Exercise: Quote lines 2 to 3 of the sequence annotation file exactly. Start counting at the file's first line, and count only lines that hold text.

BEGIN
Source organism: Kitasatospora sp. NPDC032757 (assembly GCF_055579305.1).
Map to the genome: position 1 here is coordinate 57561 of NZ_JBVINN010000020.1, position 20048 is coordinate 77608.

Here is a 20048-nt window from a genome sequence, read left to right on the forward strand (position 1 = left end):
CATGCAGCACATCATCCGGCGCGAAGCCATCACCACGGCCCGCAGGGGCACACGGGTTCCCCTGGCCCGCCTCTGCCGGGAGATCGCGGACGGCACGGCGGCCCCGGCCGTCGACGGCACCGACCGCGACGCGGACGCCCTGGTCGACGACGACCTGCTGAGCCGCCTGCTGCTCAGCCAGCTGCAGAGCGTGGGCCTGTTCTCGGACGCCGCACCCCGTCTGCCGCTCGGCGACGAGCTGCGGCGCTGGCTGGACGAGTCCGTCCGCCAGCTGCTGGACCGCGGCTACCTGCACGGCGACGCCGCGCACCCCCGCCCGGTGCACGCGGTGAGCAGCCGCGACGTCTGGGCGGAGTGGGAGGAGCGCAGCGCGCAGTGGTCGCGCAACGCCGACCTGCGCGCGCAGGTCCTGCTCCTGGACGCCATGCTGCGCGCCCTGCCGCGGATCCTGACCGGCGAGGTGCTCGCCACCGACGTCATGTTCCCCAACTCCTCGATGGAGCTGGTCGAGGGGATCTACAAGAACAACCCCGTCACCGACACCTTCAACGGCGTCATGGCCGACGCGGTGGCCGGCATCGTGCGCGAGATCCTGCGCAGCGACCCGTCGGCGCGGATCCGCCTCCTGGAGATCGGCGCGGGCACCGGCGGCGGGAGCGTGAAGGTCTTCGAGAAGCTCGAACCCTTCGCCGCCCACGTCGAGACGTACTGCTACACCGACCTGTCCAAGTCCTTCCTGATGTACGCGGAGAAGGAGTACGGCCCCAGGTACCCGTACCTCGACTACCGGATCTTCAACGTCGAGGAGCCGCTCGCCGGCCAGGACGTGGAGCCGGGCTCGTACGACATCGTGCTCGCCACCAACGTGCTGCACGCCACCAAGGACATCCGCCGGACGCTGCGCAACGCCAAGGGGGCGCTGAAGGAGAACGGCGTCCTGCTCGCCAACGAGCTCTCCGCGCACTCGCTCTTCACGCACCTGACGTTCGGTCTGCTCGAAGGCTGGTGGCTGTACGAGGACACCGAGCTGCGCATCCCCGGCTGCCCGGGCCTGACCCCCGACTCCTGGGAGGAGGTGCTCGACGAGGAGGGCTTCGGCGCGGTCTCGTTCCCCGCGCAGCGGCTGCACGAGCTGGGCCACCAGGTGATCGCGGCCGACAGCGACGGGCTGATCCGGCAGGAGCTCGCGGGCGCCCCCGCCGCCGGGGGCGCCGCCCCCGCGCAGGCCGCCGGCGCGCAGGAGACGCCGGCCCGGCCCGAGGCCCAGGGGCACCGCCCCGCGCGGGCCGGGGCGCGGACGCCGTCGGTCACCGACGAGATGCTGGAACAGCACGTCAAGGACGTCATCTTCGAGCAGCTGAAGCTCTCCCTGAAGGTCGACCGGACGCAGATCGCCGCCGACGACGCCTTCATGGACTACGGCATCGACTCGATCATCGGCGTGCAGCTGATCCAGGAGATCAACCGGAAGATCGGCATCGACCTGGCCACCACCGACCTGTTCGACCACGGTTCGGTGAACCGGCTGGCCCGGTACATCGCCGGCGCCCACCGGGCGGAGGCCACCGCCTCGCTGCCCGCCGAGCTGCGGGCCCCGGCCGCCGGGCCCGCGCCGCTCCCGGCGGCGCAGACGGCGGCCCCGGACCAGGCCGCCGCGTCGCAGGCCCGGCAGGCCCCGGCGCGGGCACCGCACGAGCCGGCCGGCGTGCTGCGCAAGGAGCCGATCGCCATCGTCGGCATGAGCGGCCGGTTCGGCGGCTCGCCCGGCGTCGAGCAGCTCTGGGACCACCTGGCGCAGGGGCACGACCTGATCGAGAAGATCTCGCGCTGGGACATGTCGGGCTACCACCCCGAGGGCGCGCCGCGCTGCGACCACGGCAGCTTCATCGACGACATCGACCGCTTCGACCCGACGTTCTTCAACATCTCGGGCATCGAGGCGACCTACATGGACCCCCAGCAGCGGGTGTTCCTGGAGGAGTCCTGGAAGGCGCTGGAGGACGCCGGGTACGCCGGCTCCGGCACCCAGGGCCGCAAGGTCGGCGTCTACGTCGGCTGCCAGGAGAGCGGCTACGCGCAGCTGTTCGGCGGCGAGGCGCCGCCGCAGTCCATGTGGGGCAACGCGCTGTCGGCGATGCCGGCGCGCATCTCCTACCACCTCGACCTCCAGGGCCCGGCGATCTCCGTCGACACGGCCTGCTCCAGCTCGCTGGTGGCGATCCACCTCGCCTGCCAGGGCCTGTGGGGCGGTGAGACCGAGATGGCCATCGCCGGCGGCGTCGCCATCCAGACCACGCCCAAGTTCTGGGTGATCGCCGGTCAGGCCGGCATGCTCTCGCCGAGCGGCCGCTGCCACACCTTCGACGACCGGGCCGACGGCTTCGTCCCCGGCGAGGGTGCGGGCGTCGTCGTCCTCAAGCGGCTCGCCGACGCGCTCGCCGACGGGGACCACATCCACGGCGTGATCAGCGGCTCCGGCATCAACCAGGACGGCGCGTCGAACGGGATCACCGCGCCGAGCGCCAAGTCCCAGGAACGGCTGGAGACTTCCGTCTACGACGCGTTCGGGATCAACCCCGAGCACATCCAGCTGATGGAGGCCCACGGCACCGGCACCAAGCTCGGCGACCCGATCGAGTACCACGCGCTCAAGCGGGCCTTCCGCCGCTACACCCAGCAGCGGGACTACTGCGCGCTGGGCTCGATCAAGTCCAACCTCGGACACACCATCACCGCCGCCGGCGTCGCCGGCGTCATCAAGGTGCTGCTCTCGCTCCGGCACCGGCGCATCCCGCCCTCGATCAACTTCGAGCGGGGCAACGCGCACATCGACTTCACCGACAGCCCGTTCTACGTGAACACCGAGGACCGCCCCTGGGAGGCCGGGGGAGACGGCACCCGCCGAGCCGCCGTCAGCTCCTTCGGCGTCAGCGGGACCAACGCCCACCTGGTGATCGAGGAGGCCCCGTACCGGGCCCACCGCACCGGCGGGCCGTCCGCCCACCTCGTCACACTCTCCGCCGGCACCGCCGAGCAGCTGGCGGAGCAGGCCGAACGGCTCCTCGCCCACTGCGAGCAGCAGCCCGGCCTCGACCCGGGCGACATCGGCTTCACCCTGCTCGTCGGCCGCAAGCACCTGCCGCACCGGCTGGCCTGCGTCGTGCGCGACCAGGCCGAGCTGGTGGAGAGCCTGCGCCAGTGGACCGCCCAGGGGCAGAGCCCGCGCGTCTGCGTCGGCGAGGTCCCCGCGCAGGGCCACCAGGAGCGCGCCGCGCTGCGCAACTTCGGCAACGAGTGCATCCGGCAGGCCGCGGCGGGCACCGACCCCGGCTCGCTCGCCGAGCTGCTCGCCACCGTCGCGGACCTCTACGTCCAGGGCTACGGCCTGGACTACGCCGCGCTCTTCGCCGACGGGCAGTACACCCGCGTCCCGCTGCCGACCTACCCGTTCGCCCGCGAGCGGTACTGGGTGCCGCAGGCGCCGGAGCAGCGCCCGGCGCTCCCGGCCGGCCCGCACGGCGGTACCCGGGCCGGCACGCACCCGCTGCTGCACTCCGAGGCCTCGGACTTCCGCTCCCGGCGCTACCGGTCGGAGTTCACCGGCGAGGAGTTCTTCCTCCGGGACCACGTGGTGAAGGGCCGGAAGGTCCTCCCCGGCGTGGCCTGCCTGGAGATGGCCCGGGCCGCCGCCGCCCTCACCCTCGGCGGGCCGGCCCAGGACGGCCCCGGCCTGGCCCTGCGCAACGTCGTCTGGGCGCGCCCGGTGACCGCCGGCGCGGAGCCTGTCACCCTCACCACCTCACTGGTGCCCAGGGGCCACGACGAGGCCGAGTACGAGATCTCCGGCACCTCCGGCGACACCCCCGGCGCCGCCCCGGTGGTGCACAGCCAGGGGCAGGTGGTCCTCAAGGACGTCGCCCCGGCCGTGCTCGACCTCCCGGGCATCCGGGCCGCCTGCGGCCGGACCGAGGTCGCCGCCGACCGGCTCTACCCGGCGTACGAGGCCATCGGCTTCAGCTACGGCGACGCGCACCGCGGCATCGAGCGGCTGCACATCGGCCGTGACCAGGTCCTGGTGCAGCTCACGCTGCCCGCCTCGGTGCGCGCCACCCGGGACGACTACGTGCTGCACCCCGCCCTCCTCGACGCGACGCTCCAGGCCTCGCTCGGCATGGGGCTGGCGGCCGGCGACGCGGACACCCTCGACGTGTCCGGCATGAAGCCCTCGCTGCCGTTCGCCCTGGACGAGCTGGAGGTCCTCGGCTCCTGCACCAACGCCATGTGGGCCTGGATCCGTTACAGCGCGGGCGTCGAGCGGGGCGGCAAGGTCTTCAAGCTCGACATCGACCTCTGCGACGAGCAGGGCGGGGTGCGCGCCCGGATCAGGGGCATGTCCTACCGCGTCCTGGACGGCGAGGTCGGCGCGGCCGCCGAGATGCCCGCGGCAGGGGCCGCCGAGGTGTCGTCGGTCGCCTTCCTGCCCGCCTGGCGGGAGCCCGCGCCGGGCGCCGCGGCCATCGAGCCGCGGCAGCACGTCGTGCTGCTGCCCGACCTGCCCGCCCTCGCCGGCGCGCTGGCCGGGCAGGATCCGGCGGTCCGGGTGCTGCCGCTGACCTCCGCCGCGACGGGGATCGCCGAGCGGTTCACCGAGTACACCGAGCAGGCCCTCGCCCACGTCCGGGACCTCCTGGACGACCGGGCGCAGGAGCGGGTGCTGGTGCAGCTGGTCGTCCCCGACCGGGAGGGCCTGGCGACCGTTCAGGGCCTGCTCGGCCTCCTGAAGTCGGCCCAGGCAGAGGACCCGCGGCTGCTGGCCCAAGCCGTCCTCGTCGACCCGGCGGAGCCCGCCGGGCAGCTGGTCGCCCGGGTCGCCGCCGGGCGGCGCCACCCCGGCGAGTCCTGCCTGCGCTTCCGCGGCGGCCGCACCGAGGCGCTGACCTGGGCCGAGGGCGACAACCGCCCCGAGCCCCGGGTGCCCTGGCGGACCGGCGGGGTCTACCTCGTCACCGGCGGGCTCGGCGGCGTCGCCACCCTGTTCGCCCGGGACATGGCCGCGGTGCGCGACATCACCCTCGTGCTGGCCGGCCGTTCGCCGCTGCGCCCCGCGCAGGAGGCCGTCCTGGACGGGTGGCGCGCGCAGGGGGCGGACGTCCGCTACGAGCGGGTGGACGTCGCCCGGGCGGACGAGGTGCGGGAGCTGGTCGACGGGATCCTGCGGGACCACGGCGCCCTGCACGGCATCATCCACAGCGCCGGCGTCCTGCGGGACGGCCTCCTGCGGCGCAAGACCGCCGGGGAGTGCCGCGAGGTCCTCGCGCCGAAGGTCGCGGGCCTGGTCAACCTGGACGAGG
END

Map to the genome: position 1 here is coordinate 57561 of NZ_JBVINN010000020.1, position 20048 is coordinate 77608.

Here is a 20048-nt window from a genome sequence, read left to right on the forward strand (position 1 = left end):